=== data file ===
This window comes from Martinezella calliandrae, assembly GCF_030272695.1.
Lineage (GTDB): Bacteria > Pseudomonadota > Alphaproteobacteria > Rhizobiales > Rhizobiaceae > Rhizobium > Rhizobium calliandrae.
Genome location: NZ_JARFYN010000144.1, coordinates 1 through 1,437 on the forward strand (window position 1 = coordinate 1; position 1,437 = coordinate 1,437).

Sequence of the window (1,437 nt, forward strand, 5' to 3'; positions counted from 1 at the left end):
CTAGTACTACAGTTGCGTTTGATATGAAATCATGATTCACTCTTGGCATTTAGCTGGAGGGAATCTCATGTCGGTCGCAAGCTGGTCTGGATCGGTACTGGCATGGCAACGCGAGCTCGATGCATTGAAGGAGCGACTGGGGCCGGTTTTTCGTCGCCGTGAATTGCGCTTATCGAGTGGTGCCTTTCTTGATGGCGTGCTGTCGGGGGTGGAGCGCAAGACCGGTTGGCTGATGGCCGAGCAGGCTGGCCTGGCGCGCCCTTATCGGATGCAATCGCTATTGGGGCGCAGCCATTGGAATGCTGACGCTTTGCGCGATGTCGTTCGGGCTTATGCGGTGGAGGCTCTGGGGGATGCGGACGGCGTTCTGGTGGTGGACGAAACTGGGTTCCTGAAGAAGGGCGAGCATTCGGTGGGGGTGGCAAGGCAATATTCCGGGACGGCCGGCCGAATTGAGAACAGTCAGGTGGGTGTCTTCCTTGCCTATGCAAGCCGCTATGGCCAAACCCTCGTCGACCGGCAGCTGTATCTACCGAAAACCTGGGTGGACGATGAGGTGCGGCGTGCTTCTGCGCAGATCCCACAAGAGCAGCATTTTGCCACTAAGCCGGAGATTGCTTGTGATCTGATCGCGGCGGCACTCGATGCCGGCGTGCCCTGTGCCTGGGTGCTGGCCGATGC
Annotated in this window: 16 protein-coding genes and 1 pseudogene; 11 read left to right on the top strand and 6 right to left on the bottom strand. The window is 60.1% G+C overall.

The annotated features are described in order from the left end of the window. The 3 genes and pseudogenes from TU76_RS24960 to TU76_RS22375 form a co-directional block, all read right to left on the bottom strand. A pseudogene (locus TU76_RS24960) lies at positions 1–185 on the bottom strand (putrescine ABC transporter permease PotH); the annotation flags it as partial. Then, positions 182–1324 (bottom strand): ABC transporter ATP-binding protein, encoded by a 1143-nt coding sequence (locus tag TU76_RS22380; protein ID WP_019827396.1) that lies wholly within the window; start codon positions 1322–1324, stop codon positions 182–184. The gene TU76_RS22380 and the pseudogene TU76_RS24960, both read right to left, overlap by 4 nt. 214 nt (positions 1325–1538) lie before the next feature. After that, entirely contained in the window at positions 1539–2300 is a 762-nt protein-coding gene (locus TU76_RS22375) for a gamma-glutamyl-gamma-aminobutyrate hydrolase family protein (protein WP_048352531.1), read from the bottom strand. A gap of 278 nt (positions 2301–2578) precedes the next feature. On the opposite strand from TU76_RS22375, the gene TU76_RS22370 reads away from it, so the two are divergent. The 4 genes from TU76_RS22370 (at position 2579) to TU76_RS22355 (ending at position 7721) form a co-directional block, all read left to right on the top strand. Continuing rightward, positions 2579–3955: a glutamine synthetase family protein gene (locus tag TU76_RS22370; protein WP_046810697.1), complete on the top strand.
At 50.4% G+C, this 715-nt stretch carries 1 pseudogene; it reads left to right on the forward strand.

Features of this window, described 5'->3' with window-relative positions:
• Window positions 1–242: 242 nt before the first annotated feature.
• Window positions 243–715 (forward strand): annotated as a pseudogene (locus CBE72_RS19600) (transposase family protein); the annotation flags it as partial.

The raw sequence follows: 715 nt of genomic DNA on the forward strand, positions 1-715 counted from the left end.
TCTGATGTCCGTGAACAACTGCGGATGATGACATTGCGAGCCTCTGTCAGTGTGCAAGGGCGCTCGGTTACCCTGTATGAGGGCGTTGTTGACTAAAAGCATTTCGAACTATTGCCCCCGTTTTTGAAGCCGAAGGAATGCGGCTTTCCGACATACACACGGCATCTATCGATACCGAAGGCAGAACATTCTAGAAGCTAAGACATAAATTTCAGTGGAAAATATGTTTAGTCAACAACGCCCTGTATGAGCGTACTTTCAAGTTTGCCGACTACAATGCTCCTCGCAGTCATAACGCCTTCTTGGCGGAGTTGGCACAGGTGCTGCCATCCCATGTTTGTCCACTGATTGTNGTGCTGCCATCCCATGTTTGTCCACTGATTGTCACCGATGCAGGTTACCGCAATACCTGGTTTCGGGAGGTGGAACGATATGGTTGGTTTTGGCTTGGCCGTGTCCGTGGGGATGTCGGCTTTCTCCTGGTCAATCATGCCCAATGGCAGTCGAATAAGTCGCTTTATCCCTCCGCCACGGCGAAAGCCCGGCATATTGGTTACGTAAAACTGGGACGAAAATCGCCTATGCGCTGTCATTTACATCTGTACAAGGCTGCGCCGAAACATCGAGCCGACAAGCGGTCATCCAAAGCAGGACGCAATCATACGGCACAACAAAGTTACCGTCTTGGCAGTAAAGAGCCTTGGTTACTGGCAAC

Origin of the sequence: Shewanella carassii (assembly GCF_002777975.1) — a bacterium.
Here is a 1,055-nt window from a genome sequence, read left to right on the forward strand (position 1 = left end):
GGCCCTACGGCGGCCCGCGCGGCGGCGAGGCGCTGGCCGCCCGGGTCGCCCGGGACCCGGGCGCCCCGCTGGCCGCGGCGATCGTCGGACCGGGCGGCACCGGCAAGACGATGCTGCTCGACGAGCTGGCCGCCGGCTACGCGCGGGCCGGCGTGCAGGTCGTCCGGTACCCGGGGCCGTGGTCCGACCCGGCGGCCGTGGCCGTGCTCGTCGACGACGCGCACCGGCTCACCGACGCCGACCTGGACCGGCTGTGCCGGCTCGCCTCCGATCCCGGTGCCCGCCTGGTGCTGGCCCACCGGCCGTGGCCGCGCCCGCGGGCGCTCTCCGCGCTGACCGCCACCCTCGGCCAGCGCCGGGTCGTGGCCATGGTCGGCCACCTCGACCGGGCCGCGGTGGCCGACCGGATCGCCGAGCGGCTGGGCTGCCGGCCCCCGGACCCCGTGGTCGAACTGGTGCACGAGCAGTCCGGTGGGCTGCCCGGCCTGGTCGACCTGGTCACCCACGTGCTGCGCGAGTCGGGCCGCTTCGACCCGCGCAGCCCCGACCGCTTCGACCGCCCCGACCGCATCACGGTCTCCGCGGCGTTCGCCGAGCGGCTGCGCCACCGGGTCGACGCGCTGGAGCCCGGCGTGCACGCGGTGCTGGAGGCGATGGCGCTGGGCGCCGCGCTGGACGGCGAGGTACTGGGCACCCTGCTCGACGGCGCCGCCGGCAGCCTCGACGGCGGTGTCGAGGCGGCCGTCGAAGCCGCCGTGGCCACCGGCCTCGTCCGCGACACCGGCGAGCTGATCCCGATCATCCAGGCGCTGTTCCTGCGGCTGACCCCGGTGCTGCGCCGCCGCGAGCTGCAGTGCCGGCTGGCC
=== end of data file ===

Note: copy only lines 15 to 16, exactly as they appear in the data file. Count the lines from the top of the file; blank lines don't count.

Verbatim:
Here is a 1,055-nt window from a genome sequence, read left to right on the forward strand (position 1 = left end):
GGCCCTACGGCGGCCCGCGCGGCGGCGAGGCGCTGGCCGCCCGGGTCGCCCGGGACCCGGGCGCCCCGCTGGCCGCGGCGATCGTCGGACCGGGCGGCACCGGCAAGACGATGCTGCTCGACGAGCTGGCCGCCGGCTACGCGCGGGCCGGCGTGCAGGTCGTCCGGTACCCGGGGCCGTGGTCCGACCCGGCGGCCGTGGCCGTGCTCGTCGACGACGCGCACCGGCTCACCGACGCCGACCTGGACCGGCTGTGCCGGCTCGCCTCCGATCCCGGTGCCCGCCTGGTGCTGGCCCACCGGCCGTGGCCGCGCCCGCGGGCGCTCTCCGCGCTGACCGCCACCCTCGGCCAGCGCCGGGTCGTGGCCATGGTCGGCCACCTCGACCGGGCCGCGGTGGCCGACCGGATCGCCGAGCGGCTGGGCTGCCGGCCCCCGGACCCCGTGGTCGAACTGGTGCACGAGCAGTCCGGTGGGCTGCCCGGCCTGGTCGACCTGGTCACCCACGTGCTGCGCGAGTCGGGCCGCTTCGACCCGCGCAGCCCCGACCGCTTCGACCGCCCCGACCGCATCACGGTCTCCGCGGCGTTCGCCGAGCGGCTGCGCCACCGGGTCGACGCGCTGGAGCCCGGCGTGCACGCGGTGCTGGAGGCGATGGCGCTGGGCGCCGCGCTGGACGGCGAGGTACTGGGCACCCTGCTCGACGGCGCCGCCGGCAGCCTCGACGGCGGTGTCGAGGCGGCCGTCGAAGCCGCCGTGGCCACCGGCCTCGTCCGCGACACCGGCGAGCTGATCCCGATCATCCAGGCGCTGTTCCTGCGGCTGACCCCGGTGCTGCGCCGCCGCGAGCTGCAGTGCCGGCTGGCC